“There can be humour in the strangest of circumstances at times. I always love listening to the answers the patients give to the question “Are you allergic to anything?” Motorbikes, horses, the wife…the list goes on.”
Kendal-born Phil Lambert flew in to Great North Air Ambulance Service (GNAAS) after an impressive 22 years in the army. We caught up with him to find out about his career, his love of flying and the jobs he’ll always remember at GNAAS.
Phil, talk us through your career from the beginning up until now?
I left school at 15, which for me at the time was not soon enough. I wasn’t a fan. My dad told me to get a trade so I decided to become a bricklayer – genuinely based on me enjoying the 80’s TV program Auf Wiedersehen Pet. I liked the idea of working in Germany as well.
Once I had finished my apprenticeship, I didn’t fancy doing it forever. Then, one day a good friend of mine, Shaun – still best friends to this day – mentioned that you could join the Army as a pilot without any qualifications.
To be fair, it wasn’t quite as straight-forward as Shaun or the careers office made out but I decided to give it a go. I stayed in the Army for 22 years – becoming a pilot after 10. I would have stayed in much longer to be honest but I was offered the job of permanent pilot at GNAAS’ Langwathby base. As I was born in Kendal, Cumbria, it was a dream job offer.
I have been here for eight years. Still love it, and now I don’t get shot at…haha.
What has been your favourite job outside of GNAAS?
Probably as a ground soldier in Germany before the pilots’ course. We were a bunch of young lads that took the work hard play hard ethos to its extreme.
I made some amazing friends who remain so to this day – good times.
What made you want to be a pilot?
Being a bricklayer in winter in the pouring rain on £27 a week! Haha. I must admit, it did sound pretty cool as well.
What was your first flying experience like with you as pilot?
I was excited but very nervous at the same time. I still remember going through the pre-take-off checks several times as I was terrified of forgetting something.
Where in the world has your job taken you in the past?
In the Army I spent a lot of time away on operations in Northern Ireland, Bosnia, Cyprus, Afghanistan, Iraq and North Yorkshire.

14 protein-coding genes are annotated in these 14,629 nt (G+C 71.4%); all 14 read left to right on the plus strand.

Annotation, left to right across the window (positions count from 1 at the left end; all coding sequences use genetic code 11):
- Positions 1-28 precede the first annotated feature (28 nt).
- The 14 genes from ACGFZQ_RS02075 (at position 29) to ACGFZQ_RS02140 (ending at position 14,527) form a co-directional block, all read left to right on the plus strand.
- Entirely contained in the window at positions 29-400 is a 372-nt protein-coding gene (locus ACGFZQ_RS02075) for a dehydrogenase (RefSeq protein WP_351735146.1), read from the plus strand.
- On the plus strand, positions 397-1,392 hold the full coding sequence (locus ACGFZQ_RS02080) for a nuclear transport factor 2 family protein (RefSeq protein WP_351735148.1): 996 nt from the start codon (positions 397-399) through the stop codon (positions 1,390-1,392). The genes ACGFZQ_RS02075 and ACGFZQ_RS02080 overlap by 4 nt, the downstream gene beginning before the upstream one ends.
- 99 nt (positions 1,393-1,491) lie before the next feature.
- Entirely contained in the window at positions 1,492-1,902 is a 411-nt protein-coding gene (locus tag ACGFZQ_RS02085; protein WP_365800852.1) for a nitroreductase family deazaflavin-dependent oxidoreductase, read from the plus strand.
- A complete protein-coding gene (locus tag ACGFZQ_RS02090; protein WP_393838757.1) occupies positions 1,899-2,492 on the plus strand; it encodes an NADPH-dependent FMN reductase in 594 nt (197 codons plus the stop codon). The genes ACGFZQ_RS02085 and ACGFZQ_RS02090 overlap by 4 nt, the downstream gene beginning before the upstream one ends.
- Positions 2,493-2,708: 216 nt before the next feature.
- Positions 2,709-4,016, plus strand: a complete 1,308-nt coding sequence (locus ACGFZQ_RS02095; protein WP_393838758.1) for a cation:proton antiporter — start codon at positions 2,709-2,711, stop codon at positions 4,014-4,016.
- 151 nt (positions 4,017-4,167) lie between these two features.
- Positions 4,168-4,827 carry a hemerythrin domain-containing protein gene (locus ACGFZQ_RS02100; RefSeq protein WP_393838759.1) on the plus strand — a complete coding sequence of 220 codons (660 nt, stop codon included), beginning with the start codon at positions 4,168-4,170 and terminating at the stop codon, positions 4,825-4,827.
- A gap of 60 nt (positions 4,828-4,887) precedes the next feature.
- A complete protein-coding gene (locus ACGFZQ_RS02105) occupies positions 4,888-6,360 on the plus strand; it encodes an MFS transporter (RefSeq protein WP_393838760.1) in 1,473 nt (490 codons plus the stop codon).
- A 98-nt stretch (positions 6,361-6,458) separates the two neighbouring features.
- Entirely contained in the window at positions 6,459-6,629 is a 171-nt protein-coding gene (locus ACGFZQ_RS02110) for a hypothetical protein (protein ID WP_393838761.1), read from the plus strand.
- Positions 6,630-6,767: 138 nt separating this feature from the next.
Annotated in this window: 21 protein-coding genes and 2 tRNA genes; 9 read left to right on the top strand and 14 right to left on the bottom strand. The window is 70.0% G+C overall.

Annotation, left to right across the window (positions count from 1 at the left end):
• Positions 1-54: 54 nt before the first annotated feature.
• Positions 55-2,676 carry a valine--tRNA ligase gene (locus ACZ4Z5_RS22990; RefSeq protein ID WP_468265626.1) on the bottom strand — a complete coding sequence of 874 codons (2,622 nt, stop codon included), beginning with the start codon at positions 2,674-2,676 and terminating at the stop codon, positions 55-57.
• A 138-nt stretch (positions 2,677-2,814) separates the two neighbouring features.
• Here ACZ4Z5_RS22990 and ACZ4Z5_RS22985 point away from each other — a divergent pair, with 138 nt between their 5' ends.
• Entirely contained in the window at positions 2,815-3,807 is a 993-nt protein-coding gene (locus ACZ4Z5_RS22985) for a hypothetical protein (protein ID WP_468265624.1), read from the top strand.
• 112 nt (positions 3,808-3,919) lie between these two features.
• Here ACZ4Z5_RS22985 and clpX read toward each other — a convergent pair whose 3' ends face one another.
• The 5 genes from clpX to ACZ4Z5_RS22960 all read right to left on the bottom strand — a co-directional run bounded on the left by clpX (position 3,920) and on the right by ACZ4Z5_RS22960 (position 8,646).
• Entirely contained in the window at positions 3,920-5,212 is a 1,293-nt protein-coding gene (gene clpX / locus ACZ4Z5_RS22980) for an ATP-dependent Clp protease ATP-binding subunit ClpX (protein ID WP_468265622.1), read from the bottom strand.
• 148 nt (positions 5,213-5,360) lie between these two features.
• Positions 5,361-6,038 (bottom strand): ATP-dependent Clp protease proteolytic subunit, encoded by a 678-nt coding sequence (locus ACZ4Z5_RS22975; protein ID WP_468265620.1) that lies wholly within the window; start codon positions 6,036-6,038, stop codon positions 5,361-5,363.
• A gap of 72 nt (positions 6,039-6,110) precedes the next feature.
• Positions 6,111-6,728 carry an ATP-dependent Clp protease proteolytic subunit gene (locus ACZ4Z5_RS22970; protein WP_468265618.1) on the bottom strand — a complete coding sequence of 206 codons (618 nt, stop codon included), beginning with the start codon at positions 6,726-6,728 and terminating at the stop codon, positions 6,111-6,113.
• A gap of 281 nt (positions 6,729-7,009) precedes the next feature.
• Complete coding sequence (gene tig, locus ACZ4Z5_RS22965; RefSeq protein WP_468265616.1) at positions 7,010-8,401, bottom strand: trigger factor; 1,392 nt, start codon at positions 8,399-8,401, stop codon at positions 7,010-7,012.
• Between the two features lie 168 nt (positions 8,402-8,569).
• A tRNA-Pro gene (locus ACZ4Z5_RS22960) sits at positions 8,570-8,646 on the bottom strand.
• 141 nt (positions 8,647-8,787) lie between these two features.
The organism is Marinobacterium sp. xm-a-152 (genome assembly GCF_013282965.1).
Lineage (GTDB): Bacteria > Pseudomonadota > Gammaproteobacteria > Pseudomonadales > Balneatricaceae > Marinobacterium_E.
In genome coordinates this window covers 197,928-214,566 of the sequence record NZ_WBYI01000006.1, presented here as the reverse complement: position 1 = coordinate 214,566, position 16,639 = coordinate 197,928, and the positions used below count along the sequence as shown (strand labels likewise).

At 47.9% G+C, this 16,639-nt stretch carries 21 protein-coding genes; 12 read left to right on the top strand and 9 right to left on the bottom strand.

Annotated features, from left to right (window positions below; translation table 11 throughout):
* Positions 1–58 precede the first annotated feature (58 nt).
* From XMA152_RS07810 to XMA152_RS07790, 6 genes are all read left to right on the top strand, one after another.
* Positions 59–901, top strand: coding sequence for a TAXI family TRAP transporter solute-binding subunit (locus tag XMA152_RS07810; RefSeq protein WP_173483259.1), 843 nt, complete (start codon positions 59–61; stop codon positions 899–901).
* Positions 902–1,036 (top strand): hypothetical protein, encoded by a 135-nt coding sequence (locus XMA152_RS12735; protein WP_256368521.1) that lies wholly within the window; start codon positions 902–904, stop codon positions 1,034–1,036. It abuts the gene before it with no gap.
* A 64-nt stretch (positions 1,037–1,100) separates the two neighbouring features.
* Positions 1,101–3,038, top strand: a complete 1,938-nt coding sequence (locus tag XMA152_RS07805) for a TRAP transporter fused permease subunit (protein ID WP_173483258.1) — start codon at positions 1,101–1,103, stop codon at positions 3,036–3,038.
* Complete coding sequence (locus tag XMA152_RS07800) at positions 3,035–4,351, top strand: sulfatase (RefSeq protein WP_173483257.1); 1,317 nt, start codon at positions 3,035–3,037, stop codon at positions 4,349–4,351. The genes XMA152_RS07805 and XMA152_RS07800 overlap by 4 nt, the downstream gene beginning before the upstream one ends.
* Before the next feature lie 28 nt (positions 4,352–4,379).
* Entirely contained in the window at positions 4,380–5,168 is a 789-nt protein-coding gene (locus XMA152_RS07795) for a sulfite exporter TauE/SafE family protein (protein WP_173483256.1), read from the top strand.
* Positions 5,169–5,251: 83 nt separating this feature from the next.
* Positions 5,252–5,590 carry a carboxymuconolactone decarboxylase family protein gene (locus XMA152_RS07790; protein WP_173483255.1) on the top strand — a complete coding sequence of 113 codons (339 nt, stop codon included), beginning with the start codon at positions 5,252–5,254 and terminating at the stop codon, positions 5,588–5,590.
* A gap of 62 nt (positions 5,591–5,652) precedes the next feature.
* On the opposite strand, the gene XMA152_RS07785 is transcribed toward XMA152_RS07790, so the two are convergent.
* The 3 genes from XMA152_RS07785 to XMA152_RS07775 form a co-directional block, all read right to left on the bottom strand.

What is the hardest thing about your job?
It’s actually knowing when not to fly. There are times, particularly in the mountains when this can be a very dangerous job because of the weather. That said, we have a lot of training and experience to help us do what we do safely.
Best thing about your job?
Being part of a team that really do make a huge difference on a daily basis.
From a flying point of view, it’s getting to see the North of England from above on a blue sky day – stunning.
Is it rewarding working at GNAAS?
Tremendously. I find it especially so when past patients come to visit us. They all have their own individual stories that can be fascinating. But the fact is, some of them are only alive because of the interventions of the GNAAS crew – it’s amazing really.
Where in our region is your favourite place to fly over?
Without doubt, high above the Cumbrian mountains but the North East coast up by Holy Island is a close second.
Do you have stick out job while you’ve been at GNAAS good or bad?
As a father to my two daughters, Charlotte and Lucy, it is very sad to be at jobs involving children so some of those do stick out.
That said, there can be humour in the strangest of circumstances at times. I always love listening to the answers the patients give to the question “Are you allergic to anything?” Motorbikes, horses, the wife… the list goes on.
What are the team like to work with at GNAAS?
Despite all my experience and time in the Army I honestly think that the GNAAS team are not only the most professional, but nicest people I have ever worked with. We also have a great laugh which is very important at times.
I would also like to add that in my eyes, the charity support staff, fundraisers and volunteers have by far the hardest job. One I know I couldn’t do, so hats off to them.